Updated: Sep 1
Christmas....Capitalism's best friend and a waste free beginner's nightmare!
Before I begin, I would like to clarify that I am not the Grinch. Despite not being Christian, I do enjoy the festivities that the holiday celebrations bring and if you are fortunate enough, the idea of families getting together over good food and laughs. What I can't stand however, is the grossly consumerist side of these festivities along with the waste contribution it brings.
I hate shopping. The whole experience angers and stresses me out anytime of the year; so maybe I am a little bias within this conversation. However, come Christmas time and the whole experience is on steroids. Whilst on a recent (regretful) trip to the shopping centre, I witnessed how grotesque people can become during this season. How privilege can get mixed with greed and over indulgence, and how the whole meaning of Christmas gets so easily lost amongst it all.
Shopping trolleys full of crap. Excuse my crudeness, but that's what it is.......unnecessary crap. Gifts that will only fill that empty void with happiness for a short while. Trolleys filled with plastic toys and gifts that a majority of the time people don't even need. Material objects that will all most likely be be thrown into landfill never to be broken down; contributing to the ever growing issue of over consumption and the progression of our world's greenhouse gasses.
Do we really need to give gifts? Are these gifts necessary? What are we creating for our society and it's values?
Sure, giving gifts, especially during this time of year, is a joyous occasion. Watching someone unwrap a present and seeing their expression can often be priceless; I am not denying that. However, at the volume of our current consumption, are we doing things right?
My problem here, is not just to do with sustainability, it is also to do with privilege and how during these festivities, we can often get caught up with materialistic things. How often children can become greedy and expectant during times of celebrations. Greedy expectations can often result in the loss of important values such as gratitude and appreciation within our society. Over-indulgence mixed with privilege can lead to a number of issues and dis-harmony; and to change that, we must teach our children the importance of non-materialistic values first.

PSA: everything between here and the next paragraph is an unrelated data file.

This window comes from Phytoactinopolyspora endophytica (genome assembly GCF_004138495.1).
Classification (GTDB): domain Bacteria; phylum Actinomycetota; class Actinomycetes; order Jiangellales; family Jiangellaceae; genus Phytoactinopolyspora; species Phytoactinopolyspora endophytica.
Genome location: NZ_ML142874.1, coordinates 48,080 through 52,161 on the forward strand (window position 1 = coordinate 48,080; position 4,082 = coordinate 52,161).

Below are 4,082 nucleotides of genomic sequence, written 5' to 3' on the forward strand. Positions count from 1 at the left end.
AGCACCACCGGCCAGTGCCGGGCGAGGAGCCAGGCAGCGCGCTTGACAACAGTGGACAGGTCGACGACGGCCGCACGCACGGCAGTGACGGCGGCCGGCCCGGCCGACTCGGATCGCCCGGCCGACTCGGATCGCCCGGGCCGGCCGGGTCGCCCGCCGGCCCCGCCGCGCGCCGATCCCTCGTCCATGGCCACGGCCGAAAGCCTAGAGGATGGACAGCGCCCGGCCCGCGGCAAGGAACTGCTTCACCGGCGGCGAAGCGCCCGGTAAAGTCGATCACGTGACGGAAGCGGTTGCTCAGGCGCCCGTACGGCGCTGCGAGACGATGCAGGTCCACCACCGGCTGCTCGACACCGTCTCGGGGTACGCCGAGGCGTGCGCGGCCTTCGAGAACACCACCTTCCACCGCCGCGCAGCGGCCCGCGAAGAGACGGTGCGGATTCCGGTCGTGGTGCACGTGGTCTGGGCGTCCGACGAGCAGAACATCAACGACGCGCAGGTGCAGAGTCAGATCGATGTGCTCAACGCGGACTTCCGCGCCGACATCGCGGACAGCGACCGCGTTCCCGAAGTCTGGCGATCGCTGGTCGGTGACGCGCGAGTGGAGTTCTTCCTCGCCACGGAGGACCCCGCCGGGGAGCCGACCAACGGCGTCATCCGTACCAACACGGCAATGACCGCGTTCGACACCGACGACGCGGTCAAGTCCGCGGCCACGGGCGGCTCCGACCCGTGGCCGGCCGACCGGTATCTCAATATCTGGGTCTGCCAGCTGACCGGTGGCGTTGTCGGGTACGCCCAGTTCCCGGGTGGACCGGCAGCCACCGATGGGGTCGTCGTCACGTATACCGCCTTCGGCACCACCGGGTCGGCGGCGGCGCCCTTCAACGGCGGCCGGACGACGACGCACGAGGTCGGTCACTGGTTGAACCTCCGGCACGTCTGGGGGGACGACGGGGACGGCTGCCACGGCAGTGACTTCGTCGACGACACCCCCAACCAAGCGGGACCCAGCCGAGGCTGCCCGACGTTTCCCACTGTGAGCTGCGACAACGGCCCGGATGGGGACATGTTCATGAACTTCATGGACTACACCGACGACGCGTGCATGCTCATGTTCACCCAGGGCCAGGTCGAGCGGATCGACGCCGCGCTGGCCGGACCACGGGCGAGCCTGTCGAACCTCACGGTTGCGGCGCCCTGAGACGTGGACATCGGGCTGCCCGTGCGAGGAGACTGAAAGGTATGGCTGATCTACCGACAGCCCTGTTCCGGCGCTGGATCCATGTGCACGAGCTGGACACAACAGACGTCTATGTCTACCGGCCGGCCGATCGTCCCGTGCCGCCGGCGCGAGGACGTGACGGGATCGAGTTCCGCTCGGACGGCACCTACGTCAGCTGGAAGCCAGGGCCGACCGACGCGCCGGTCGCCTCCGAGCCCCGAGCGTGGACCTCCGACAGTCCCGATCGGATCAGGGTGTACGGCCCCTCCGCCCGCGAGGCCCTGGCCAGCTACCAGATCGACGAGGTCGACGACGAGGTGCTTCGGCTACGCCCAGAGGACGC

Along with gifts, comes the issues of wrapping paper and cards. In the United States alone, 4 million tons of landfill per year is contributed as a result of gift wrapping and gift bags. Such numbers equate to half of the paper American's consume annually; being that of gift wrapping and decorations. The dye within wrapping paper often results in such paper being ineligible for recycling, thus, being discarded into landfill. During this festive season, within the United Kingdom, 125,000 tons of plastic packaging will be thrown out instead of being recycled. Along with this, 300,000 tons of card packaging is also contributed each year; equating to over 1 billion cards ending up in landfill rather than being recycled within the UK alone.
So what are some ways we can address this hideously privileged and sustainable issue?
Buy experiences or restaurant vouchers for people- a recent study from San Francisco State University concluded that people who spent money on experiences rather than materialistic items were happier. The thrill of a quick physical purchase diminishes quickly in comparison to the joy and memories that are linked to an experience.
Organise a Secret Santa/ Kris Kringle within your family- in doing so, this limits one gift per person.
Gift food- whilst this is not my first recommendation, as food waste is another major concern within Australia which contributes to adverse environmental ramifications; I have never seen homemade Christmas treats and baked goods go to waste.
Limit your children's presents to a certain number so you don't get carried away.
If you still desire to wrap your presents, wrap with what you already own- use old news papers, magazine pages or even used paper bags as alternative wrapping, as all of these can be recycled.
I understand that some of my recommendations are not as enticing as many of our current annual Christmas rituals. However, an excuse I hear too often is "oh well, it's done now... I'm just too busy for anything else". But being busycan no longer be an excuse. Convenience can not be an acceptable excuse anymore.
We only have one planet earth, what's the good in convenience and being too busy if we don't have a planet to enjoy for much longer? We all have to start playing our part.